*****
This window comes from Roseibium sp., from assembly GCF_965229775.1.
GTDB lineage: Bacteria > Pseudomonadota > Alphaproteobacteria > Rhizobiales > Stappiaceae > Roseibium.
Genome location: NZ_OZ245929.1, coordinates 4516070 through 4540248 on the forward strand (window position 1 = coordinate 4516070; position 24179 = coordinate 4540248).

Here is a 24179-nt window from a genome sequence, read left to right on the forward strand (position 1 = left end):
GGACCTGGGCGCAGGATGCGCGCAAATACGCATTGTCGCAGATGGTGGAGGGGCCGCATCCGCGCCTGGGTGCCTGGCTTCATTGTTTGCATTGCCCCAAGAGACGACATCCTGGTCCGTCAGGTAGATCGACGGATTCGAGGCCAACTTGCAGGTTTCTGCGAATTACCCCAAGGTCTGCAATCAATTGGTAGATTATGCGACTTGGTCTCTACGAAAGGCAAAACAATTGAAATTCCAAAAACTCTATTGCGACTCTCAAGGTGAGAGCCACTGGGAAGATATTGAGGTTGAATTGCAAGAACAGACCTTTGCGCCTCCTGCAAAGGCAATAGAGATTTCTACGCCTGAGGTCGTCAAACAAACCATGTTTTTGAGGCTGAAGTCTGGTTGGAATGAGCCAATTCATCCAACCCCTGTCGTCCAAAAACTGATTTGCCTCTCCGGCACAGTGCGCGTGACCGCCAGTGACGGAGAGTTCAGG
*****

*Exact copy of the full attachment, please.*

This window comes from Roseibium sp., from assembly GCF_965229775.1.
GTDB lineage: Bacteria > Pseudomonadota > Alphaproteobacteria > Rhizobiales > Stappiaceae > Roseibium.
Genome location: NZ_OZ245929.1, coordinates 4516070 through 4540248 on the forward strand (window position 1 = coordinate 4516070; position 24179 = coordinate 4540248).

Here is a 24179-nt window from a genome sequence, read left to right on the forward strand (position 1 = left end):
GGACCTGGGCGCAGGATGCGCGCAAATACGCATTGTCGCAGATGGTGGAGGGGCCGCATCCGCGCCTGGGTGCCTGGCTTCATTGTTTGCATTGCCCCAAGAGACGACATCCTGGTCCGTCAGGTAGATCGACGGATTCGAGGCCAACTTGCAGGTTTCTGCGAATTACCCCAAGGTCTGCAATCAATTGGTAGATTATGCGACTTGGTCTCTACGAAAGGCAAAACAATTGAAATTCCAAAAACTCTATTGCGACTCTCAAGGTGAGAGCCACTGGGAAGATATTGAGGTTGAATTGCAAGAACAGACCTTTGCGCCTCCTGCAAAGGCAATAGAGATTTCTACGCCTGAGGTCGTCAAACAAACCATGTTTTTGAGGCTGAAGTCTGGTTGGAATGAGCCAATTCATCCAACCCCTGTCGTCCAAAAACTGATTTGCCTCTCCGGCACAGTGCGCGTGACCGCCAGTGACGGAGAGTTCAGG